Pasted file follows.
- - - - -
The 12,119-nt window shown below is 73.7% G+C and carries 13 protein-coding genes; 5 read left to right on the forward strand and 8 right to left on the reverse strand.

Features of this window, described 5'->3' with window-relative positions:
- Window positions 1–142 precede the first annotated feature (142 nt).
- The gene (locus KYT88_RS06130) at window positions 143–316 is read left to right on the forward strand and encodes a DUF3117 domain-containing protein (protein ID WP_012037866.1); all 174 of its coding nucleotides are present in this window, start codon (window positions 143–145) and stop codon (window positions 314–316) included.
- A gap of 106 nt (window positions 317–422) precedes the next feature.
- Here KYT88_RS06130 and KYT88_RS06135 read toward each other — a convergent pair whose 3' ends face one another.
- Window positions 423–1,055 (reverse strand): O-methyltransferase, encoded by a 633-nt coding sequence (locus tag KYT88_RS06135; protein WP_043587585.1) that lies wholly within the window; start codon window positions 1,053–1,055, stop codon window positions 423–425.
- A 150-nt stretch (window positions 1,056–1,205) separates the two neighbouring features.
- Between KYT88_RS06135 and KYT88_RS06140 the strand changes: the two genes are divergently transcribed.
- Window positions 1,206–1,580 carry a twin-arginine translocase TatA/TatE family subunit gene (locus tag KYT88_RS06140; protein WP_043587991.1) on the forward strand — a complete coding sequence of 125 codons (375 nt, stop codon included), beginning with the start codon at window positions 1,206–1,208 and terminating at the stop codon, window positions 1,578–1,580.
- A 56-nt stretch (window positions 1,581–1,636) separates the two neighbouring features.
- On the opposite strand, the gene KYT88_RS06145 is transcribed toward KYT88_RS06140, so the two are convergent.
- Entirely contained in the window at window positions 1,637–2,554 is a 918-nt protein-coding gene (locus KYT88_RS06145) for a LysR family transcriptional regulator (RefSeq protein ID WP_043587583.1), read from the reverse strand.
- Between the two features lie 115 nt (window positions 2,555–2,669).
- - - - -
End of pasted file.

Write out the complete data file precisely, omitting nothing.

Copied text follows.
The 12,119-nt window shown below is 73.7% G+C and carries 13 protein-coding genes; 5 read left to right on the forward strand and 8 right to left on the reverse strand.

Features of this window, described 5'->3' with window-relative positions:
- Window positions 1–142 precede the first annotated feature (142 nt).
- The gene (locus KYT88_RS06130) at window positions 143–316 is read left to right on the forward strand and encodes a DUF3117 domain-containing protein (protein ID WP_012037866.1); all 174 of its coding nucleotides are present in this window, start codon (window positions 143–145) and stop codon (window positions 314–316) included.
- A gap of 106 nt (window positions 317–422) precedes the next feature.
- Here KYT88_RS06130 and KYT88_RS06135 read toward each other — a convergent pair whose 3' ends face one another.
- Window positions 423–1,055 (reverse strand): O-methyltransferase, encoded by a 633-nt coding sequence (locus tag KYT88_RS06135; protein WP_043587585.1) that lies wholly within the window; start codon window positions 1,053–1,055, stop codon window positions 423–425.
- A 150-nt stretch (window positions 1,056–1,205) separates the two neighbouring features.
- Between KYT88_RS06135 and KYT88_RS06140 the strand changes: the two genes are divergently transcribed.
- Window positions 1,206–1,580 carry a twin-arginine translocase TatA/TatE family subunit gene (locus tag KYT88_RS06140; protein WP_043587991.1) on the forward strand — a complete coding sequence of 125 codons (375 nt, stop codon included), beginning with the start codon at window positions 1,206–1,208 and terminating at the stop codon, window positions 1,578–1,580.
- A 56-nt stretch (window positions 1,581–1,636) separates the two neighbouring features.
- On the opposite strand, the gene KYT88_RS06145 is transcribed toward KYT88_RS06140, so the two are convergent.
- Entirely contained in the window at window positions 1,637–2,554 is a 918-nt protein-coding gene (locus KYT88_RS06145) for a LysR family transcriptional regulator (RefSeq protein ID WP_043587583.1), read from the reverse strand.
- Between the two features lie 115 nt (window positions 2,555–2,669).